Investors Overreact To Chesapeake CEO Loan Scandal

| About: Chesapeake Energy (CHK)

Chesapeake Energy (CHK) is trading down 10% today as news broke of $1.1B in unreported loans were made to CEO Aubrey McClendon by Chesapeake-affiliated companies to finance his 2.5% stake in CHK wells.

I have always considered The Founder Well Participation Program, the perk that allows McClendon to buy 2.5% of every well discovered by Chesapeake, a ludicrously generous benefit (imagine if Steve Jobs or Bill Gates were given 2.5% of profits at Apple or Microsoft). While these loans once again demonstrate the shameless corporate cronyism present at Chesapeake, management's self-serving attitude is not new information -- I wrote an article detailing management as CHK's biggest risk from an investor standpoint. In fact, these loans may not be the worst example of the board's clear deference to McClendon: in the past, the company agreed to pay $12.1M for the CEO's antique maps (!) and when McClendon's own CHK stake was wiped out in a margin call in 2008, the board bailed him out with over $100M in "incentive" compensation, including a straight $75M bonus.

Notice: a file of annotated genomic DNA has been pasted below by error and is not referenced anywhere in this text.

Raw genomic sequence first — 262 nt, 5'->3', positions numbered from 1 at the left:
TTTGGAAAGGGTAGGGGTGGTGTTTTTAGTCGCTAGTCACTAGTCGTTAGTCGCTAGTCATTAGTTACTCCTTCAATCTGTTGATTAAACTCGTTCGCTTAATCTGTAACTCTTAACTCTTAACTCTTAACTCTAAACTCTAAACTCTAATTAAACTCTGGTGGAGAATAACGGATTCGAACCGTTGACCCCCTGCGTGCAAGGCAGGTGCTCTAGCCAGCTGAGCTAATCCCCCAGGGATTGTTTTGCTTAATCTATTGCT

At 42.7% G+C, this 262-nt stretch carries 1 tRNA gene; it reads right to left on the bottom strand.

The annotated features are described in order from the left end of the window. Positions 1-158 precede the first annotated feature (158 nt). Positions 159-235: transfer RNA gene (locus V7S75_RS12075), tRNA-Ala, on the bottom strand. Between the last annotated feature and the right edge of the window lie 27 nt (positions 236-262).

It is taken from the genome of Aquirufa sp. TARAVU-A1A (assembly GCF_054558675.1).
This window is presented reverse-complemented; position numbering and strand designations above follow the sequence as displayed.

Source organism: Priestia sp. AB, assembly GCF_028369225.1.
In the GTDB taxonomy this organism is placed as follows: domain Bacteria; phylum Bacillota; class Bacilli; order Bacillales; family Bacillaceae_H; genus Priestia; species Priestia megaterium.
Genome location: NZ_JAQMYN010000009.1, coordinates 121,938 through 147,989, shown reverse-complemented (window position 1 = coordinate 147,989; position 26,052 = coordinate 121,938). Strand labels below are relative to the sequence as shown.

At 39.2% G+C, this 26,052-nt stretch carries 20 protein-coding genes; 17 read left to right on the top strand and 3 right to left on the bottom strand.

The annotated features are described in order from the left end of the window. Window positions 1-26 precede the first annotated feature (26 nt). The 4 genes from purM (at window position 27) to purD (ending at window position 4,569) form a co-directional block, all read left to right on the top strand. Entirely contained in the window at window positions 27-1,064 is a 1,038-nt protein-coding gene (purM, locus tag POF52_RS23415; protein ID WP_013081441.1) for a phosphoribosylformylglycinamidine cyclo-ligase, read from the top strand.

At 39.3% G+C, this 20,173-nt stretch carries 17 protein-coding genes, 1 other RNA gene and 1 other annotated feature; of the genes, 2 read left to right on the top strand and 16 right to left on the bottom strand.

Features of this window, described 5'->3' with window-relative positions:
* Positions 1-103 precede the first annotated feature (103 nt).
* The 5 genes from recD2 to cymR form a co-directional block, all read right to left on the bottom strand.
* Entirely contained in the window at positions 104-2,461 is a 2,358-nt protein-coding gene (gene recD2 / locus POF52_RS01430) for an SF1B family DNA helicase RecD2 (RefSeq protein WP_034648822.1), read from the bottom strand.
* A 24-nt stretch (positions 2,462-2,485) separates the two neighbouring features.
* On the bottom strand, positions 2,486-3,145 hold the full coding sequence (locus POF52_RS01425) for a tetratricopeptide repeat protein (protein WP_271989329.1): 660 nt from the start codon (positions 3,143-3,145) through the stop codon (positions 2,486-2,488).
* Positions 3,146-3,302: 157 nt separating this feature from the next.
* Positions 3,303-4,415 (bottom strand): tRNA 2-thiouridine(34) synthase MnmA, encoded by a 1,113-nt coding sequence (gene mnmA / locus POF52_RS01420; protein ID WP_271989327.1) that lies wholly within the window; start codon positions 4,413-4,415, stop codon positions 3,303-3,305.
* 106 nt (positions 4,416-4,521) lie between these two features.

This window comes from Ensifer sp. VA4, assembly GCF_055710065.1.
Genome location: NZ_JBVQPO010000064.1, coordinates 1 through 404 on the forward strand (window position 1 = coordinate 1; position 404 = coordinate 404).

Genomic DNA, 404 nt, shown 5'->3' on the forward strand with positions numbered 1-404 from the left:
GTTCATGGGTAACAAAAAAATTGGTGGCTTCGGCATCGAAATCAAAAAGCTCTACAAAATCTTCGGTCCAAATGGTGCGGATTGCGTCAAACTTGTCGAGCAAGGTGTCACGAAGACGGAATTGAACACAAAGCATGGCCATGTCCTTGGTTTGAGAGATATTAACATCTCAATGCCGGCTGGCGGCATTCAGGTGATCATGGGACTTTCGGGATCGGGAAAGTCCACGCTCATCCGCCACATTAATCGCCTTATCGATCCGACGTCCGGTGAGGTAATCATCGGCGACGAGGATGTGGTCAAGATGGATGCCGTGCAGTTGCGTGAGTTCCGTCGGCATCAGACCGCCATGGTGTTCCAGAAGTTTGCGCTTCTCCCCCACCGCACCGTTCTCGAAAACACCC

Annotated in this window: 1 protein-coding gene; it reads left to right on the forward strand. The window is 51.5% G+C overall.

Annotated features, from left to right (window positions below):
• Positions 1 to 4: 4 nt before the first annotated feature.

These loans merely reinforce what many investors already know: Chesapeake Energy is run for the benefit of its corporate managers, not shareholders. From an operational and asset standpoint, nothing has changed to warrant 10% less value. Furthermore, it is unclear whether these loans posed an actual conflict of interest or whether they merely present the possibility or appearance of such. No details on terms, such as interest rates, etc. have been made public of yet. On the surface, the terms looks similar to a house mortgage loan -- the bank lends money to the homebuyer to buy an asset (the home) and takes that same asset as collateral. From the scant details reported so far, it sounds like McClendon is doing something similar, borrowing money to finance his 2.5% well stakes and using those same stakes as collateral. Unless he somehow benefits from having these stakes lose value or the company is paying his interest costs, it seems like McClendon is still incentivized to help the company realize full value for these wells and thus raise his own stakes' value.

But if I am wrong and there is something more insidious going on, what is the worst that can happen? Aubrey McClendon and probably much of the board would be forced to leave under the onus of a corporate scandal, an outcome I believe the market would welcome and drive shares up as a result.

Despite the drop, I am content to hold my position. I am long CHK preferred D shares, which have lost only 3% compared to the 10% drop in ordinary stock. Trading around $87, my cost basis is around $55 so today's drop is not enough to get me to buy more shares. I think it unlikely that this story will be enough to drive out McClendon so a move into CHK ordinary stock remains unappealing in my eyes.

Disclosure: Long CHK preferred D shares.

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